You tend to be selfish. You are the most likely type to hog the covers.
You gravitate toward comfort and don't like extreme situations.

Risu inepto res ineptior milla est

Among all kinds of Writing, there is none in which Authors are more apt to miscarry than in Works of Humour, as there is none in which they are more ambitious to excell. It is not an Imagination that teems with Monsters, an Head that is filled with extravagant Conceptions, which is capable of furnishing the World with Diversions of this nature; and yet if we look into the Productions of several Writers, who set up for Men of Humour, what wild irregular Fancies, what unnatural Distortions of Thought, do we meet with?

If they speak Nonsense, they believe they are talking Humour; and when they have drawn together a Scheme of absurd, inconsistent Ideas, they are not able to read it over to themselves without laughing. [sic!] These poor Gentlemen endeavour to gain themselves the Reputation of Wits and Humourists, by such monstrous Conceits as almost qualify them for Bedlam; not considering that Humour should always lye under the Check of Reason, and that it requires the Direction of the nicest Judgment, by so much the more as it indulges it self in the most boundless Freedoms.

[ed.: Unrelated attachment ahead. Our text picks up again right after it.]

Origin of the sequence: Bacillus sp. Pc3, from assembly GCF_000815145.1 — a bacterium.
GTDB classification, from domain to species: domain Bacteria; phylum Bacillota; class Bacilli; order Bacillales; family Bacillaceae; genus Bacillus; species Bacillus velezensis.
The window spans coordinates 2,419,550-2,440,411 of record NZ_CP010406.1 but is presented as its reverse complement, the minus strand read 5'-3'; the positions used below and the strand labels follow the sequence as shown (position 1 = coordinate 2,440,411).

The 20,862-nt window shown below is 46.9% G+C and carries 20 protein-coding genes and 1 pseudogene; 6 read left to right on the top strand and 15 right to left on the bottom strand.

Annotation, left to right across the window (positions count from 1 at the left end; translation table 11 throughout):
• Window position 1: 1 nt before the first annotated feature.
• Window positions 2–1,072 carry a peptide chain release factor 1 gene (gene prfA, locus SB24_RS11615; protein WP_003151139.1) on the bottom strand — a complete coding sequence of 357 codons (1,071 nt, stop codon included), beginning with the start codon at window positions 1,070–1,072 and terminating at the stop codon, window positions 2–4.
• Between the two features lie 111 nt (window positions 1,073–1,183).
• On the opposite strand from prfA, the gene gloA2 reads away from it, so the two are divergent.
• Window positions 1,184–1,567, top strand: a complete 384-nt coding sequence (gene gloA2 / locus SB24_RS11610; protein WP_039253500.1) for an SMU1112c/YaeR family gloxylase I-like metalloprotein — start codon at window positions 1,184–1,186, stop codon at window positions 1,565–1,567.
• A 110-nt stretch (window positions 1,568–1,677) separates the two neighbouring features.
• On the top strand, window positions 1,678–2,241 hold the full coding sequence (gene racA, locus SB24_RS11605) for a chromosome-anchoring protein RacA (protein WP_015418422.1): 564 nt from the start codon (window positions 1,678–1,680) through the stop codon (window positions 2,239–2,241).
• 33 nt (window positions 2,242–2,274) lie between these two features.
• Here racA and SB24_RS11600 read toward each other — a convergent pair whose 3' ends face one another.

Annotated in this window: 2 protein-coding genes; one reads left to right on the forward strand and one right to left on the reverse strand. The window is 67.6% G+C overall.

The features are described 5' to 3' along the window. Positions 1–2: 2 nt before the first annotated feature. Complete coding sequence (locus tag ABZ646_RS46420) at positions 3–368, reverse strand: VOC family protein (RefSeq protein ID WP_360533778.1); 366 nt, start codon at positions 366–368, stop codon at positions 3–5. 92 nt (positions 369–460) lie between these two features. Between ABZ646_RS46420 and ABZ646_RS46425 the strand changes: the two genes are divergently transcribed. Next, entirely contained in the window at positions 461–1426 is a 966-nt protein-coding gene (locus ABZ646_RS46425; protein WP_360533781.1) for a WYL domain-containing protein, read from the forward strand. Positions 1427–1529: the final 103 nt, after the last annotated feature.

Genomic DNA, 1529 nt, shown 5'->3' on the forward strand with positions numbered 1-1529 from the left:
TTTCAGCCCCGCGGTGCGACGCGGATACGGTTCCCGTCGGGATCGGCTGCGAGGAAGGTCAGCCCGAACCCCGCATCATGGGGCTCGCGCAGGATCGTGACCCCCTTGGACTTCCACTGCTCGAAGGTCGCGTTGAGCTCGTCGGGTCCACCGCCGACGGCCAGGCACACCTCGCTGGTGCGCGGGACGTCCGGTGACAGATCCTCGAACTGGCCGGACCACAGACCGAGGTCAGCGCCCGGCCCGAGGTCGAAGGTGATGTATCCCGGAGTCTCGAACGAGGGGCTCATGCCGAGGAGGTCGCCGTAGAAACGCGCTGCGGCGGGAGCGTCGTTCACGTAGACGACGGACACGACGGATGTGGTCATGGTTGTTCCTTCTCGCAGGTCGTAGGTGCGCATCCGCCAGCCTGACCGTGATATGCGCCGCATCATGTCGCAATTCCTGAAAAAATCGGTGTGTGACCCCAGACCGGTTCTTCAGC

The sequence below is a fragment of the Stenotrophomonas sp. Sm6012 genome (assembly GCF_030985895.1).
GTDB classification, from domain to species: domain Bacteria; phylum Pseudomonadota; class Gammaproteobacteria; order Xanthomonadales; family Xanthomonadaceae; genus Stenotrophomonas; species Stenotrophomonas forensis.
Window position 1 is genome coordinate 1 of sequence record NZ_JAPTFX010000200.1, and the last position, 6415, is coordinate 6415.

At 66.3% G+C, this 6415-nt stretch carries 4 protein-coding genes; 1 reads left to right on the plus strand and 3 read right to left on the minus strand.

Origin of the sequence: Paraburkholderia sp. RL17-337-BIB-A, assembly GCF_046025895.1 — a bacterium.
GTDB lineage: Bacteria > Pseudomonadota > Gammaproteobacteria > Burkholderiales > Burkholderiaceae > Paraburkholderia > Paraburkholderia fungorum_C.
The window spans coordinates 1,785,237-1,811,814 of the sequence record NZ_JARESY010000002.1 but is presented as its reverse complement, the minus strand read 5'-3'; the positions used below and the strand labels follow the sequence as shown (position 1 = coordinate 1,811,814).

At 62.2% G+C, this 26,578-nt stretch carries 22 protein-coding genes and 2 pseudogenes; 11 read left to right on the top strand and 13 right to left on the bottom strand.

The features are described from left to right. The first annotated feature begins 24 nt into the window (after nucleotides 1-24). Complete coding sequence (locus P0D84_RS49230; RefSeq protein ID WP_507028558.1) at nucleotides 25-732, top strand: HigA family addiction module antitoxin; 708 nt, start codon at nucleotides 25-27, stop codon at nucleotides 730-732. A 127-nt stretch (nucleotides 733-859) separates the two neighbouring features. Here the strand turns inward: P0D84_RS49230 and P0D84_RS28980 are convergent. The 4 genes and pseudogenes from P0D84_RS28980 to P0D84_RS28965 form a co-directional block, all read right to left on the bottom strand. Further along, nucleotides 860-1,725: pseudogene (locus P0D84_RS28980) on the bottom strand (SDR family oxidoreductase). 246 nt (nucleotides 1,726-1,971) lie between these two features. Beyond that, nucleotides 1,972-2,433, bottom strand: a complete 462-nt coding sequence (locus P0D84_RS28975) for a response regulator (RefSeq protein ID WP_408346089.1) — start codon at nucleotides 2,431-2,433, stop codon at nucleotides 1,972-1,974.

There is a kind of Nature that is to be observed in this sort of Compositions, as well as in all other, and a certain Regularity of Thought which must discover the Writer to be a Man of Sense, at the same time that he appears altogether given up to Caprice: For my part, when I read the delirious Mirth of an unskilful Author, I cannot be so barbarous as to divert my self with it, but am rather apt to pity the Man, than to laugh at any thing he writes.

Falsehood → Nonsense → Frenzy (= laughter) → False Humour

Truth → Good Sense → Wit (=Mirth) → Humour

[The Spectator Essays No. 35, Tuesday, April 10, 1711 - Addison]